In a restaurant a while back, my family sat around a table enjoying the company of two of our children’s grandparents over some scrumptious food. A woman sitting close to us overheard our conversation and surmised that we were Christians. She walked over and asked us to pray for her family, especially her son. She said that she and her family had to lock their bedroom door at night out of fear for their lives. Their son was very menacing and dangerous, not to the point of institutionalization per se, but enough so to cause his parents a great deal of fear.

We definitely still live in a fallen world, a dangerous world of the walking dead. This is the world that God so loved that he gave His only Son. This is the fallen world of the walking dead from which Jesus, the Living Lord, came to rescue us and to heal and renew for the meek. As Christians we still live in a fallen world, but we also live as citizens of the kingdom of love and light even in the here-and-now. We trust in the Living Lord who through death conquered sin and death and delivered us from the fear of death (Heb 2:14-15) so that we may live forever with him in the world “set free from its bondage to corruption” (Rom 8:21); a world with no more horror because there will be nothing horrible, a world where righteousness and righteousness alone is fully at home (2 Peter 3:13), world without end. Amen.

Witnessing to Jehovah’s Witnesses: Scripture, Reason, Tradition, and Experience

Knock, knock. Ruff, ruff! My wife answered the door to find two well-dressed men on our front porch being sniffed over by our dog Cooper. One had a King James Bible and a little yellow book entitled “What does the Bible Really Teach?” The other gentleman had a very new and nice looking “New World Translation” in his hand. Both were obviously Jehovah’s Witnesses (JW’s) and they wanted to discuss the Bible with us. I invited them in to sit by the warm fire in our den on this cool early November Monday.

knocking-at-the-door

After a couple of minutes of small-talk, I said that I gathered they were JW’s from the little yellow book. The one who held it in his hand was surprised that I was familiar with it. I told him that I actually had a couple of versions of my own that I had perused a time or two. He asked what I thought about the title, what I thought it might imply. I said it obviously implies that this book will tell the readers what the Bible actually says versus what they may have been misled to believe that it says, and then I cut to the chase.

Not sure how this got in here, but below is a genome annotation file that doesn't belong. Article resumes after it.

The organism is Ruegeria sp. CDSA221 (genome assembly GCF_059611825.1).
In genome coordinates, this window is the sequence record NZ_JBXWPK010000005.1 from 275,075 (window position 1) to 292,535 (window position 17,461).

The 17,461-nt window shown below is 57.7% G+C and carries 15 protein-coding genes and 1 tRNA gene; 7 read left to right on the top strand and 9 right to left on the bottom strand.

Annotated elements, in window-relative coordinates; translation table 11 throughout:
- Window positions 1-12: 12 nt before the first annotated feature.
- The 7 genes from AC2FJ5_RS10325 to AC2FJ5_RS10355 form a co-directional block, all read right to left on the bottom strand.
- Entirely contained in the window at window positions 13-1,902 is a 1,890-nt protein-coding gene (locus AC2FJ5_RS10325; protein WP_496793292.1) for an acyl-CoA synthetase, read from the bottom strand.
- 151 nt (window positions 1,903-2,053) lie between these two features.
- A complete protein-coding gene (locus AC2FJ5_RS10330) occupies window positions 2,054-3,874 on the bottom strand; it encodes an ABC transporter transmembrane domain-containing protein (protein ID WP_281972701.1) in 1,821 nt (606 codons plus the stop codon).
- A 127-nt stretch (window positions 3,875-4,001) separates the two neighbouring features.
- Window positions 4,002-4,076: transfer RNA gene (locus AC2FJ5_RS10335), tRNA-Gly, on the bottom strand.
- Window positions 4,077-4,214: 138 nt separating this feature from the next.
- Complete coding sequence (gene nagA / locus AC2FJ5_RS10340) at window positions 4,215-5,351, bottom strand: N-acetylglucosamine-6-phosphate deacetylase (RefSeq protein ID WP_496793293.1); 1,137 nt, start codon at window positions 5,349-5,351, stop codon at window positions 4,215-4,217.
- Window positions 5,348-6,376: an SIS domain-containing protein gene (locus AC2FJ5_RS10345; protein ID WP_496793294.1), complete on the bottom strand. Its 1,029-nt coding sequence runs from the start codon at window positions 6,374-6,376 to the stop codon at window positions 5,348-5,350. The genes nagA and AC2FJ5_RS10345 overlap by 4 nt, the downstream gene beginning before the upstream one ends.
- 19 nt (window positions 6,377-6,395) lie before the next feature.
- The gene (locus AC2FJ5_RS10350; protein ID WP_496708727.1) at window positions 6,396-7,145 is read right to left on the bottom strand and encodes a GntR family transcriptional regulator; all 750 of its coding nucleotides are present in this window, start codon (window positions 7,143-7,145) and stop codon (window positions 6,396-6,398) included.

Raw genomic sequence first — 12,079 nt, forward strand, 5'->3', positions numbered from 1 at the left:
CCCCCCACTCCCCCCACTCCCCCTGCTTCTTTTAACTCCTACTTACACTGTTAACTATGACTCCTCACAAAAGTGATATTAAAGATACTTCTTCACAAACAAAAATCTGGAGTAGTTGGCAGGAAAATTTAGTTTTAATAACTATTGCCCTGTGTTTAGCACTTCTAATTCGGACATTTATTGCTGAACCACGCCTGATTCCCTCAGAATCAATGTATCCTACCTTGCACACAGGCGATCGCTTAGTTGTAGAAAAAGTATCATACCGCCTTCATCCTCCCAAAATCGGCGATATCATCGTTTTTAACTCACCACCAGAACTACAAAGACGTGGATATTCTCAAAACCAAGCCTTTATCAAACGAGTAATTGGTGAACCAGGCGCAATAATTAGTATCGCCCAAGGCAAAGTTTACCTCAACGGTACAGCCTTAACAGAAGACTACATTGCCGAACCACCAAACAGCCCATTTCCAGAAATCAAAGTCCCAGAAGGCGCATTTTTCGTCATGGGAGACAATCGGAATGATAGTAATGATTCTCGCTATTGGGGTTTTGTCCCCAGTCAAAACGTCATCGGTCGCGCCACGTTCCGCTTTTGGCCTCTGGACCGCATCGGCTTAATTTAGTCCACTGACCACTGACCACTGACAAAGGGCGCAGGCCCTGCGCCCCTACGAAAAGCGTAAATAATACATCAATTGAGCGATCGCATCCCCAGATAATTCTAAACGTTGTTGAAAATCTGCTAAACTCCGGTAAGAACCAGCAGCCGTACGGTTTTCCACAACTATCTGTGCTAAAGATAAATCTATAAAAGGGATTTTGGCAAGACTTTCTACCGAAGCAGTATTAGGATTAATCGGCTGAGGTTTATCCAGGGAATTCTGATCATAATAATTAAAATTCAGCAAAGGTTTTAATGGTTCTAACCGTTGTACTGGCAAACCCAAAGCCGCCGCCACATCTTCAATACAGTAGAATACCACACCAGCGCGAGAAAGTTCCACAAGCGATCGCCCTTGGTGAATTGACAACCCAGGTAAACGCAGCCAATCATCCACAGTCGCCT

First, I told them that I believe all genuine Christians desire for their faith to be grounded in and in harmony with what the Bible actually teaches, with the exception of some very liberal Christians who openly admit that they think Scripture is just wrong and to be ignored in certain respects (i.e. Dan Via in the book Two Views on homosexuality). I also told them that most importantly I myself am very concerned about my faith being in harmony with Scripture. I also told them that I read and study the Bible daily and read it through in its entirety every year at least. At this point I let them know that I am also a pastor. Then, I shared with them that at one time I made many of the very same arguments that they make with regards to the nature of God and the person of Jesus Christ.

I was involved with an anti-Trinitarian group called The Way International (TWI) for over a decade, I shared. Although the doctrine of TWI was a bit different, we had used basically the same arguments and proof-texts (that means pulling scripture out of context to support a preconceived notion that is often foreign to Scripture itself). We pitted the human nature against the divine nature of Christ as revealed in Scripture and dismissed the paradox by explaining away the later. I shared with them that I too at one time was convinced that Jesus could not be God, but came to believe that I was indeed wrong after a period of self-examination and reevaluation that I entered into after a miracle that occurred with our daughter Anna after an emergency C-section (Read about that here). I told them that I came to believe that I had been exalting my own reason and logic above the revelation of the Bible and that I realized that there are many things, especially the nature of God, that may be beyond human comprehension, but not illogical. Incomprehensibility and irrationality are two different things.

That’s really the biggest objection to the Trinity, whether it be from JW’s, TWI, or Unitarian Universalists, that it is illogical. That would be true if Trinitarians actually taught that there is one God and three God’s, but that is not what the Trinity teaches. It teaches that there is one God in three persons, thus God is one in a particular sense, in His nature or being, and three in another sense, in persons. It is certainly ultimately beyond full human comprehension, but it is not technically illogical. One of the gentleman actually agreed that there are many things that are beyond our comprehension. How much more the God who created everything that is! This is not to say that there is no need to think about these things, to the contrary, the Triune God and his ways require us to love him with all of our mind while knowing that we will never grasp everything about Him and His ways (see Psalm 139, Isaiah 55:8-9 & Romans 11:33).